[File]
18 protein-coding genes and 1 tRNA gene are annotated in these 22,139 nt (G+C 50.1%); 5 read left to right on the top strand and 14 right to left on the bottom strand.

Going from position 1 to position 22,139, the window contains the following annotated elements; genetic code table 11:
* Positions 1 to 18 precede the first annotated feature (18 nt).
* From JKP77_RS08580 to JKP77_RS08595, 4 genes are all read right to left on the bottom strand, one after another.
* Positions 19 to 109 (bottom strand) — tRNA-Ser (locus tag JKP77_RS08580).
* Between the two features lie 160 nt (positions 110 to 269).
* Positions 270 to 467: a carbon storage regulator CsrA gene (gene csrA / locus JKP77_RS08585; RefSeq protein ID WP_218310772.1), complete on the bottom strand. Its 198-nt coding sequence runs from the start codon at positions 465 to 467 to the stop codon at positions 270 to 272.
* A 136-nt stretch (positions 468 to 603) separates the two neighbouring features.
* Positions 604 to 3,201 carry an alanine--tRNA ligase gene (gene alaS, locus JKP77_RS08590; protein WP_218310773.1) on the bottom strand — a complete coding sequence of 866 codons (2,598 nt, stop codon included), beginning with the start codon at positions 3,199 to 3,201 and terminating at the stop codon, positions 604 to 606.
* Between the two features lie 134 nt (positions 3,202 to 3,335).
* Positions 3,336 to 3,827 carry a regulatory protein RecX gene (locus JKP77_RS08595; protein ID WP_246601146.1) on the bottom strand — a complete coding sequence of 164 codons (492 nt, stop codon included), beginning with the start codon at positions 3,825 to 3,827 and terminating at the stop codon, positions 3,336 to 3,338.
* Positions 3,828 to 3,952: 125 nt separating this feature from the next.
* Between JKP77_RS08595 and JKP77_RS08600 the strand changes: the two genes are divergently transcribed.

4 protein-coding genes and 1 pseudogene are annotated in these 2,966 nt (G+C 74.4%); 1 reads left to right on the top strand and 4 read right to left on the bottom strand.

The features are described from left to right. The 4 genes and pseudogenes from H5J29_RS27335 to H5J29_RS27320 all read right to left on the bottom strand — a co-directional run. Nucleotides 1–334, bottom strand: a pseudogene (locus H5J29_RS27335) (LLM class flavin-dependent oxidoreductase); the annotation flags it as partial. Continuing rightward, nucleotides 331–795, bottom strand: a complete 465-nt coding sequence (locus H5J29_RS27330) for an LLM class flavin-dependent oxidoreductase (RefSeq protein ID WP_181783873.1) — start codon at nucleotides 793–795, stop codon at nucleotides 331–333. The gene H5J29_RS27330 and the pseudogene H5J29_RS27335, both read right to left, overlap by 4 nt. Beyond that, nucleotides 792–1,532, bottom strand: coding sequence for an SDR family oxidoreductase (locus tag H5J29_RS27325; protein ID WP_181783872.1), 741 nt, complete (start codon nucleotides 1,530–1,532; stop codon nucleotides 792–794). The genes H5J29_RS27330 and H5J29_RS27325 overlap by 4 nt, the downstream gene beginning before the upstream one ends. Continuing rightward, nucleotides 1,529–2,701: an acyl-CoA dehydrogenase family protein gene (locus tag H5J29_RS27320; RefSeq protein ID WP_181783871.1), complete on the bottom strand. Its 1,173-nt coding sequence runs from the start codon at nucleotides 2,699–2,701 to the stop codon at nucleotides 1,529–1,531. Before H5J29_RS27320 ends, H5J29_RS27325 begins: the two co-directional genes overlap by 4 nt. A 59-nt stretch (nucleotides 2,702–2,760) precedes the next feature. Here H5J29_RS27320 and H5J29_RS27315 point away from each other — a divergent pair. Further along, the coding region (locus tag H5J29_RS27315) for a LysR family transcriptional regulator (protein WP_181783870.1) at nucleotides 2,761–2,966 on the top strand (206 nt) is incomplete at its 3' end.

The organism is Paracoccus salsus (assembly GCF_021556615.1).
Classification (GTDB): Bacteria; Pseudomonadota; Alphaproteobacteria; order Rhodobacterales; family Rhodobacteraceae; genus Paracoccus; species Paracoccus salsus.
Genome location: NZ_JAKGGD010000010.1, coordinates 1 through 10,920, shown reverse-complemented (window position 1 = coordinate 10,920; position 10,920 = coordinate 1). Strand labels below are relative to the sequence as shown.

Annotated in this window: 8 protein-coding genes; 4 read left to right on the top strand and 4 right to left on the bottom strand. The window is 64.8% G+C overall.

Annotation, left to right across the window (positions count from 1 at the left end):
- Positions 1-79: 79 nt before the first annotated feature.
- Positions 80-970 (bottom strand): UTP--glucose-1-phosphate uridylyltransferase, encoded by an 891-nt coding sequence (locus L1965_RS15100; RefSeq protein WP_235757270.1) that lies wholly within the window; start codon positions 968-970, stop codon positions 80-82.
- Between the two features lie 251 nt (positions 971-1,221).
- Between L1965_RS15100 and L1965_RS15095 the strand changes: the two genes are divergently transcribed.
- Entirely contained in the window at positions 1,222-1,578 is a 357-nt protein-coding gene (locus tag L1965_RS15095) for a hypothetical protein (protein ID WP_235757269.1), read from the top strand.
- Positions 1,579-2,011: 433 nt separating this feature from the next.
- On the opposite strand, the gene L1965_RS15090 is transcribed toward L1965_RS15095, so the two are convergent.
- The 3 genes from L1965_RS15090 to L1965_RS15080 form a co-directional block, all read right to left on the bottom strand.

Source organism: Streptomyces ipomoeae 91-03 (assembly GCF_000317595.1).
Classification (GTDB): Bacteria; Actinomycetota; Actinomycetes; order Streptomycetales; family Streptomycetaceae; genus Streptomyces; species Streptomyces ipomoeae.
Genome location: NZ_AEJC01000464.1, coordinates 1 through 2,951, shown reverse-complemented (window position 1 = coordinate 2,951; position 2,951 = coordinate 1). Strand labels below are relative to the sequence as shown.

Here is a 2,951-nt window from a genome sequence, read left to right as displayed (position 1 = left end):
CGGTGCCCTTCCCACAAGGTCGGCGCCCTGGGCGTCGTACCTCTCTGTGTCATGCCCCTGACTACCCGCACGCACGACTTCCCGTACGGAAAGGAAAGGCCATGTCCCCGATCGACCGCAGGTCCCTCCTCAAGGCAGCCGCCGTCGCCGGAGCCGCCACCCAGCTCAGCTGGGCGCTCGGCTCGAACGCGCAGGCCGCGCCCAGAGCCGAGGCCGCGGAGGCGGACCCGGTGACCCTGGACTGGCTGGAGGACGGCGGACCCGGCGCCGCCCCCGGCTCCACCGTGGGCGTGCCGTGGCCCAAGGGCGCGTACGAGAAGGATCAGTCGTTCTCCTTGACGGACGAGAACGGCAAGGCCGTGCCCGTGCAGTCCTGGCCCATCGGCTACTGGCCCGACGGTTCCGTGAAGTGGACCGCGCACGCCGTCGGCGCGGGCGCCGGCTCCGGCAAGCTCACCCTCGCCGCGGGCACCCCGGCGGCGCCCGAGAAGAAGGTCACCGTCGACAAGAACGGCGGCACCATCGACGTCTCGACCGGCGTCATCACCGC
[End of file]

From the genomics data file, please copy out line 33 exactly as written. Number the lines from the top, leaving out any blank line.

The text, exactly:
CGGTGCCCTTCCCACAAGGTCGGCGCCCTGGGCGTCGTACCTCTCTGTGTCATGCCCCTGACTACCCGCACGCACGACTTCCCGTACGGAAAGGAAAGGCCATGTCCCCGATCGACCGCAGGTCCCTCCTCAAGGCAGCCGCCGTCGCCGGAGCCGCCACCCAGCTCAGCTGGGCGCTCGGCTCGAACGCGCAGGCCGCGCCCAGAGCCGAGGCCGCGGAGGCGGACCCGGTGACCCTGGACTGGCTGGAGGACGGCGGACCCGGCGCCGCCCCCGGCTCCACCGTGGGCGTGCCGTGGCCCAAGGGCGCGTACGAGAAGGATCAGTCGTTCTCCTTGACGGACGAGAACGGCAAGGCCGTGCCCGTGCAGTCCTGGCCCATCGGCTACTGGCCCGACGGTTCCGTGAAGTGGACCGCGCACGCCGTCGGCGCGGGCGCCGGCTCCGGCAAGCTCACCCTCGCCGCGGGCACCCCGGCGGCGCCCGAGAAGAAGGTCACCGTCGACAAGAACGGCGGCACCATCGACGTCTCGACCGGCGTCATCACCGC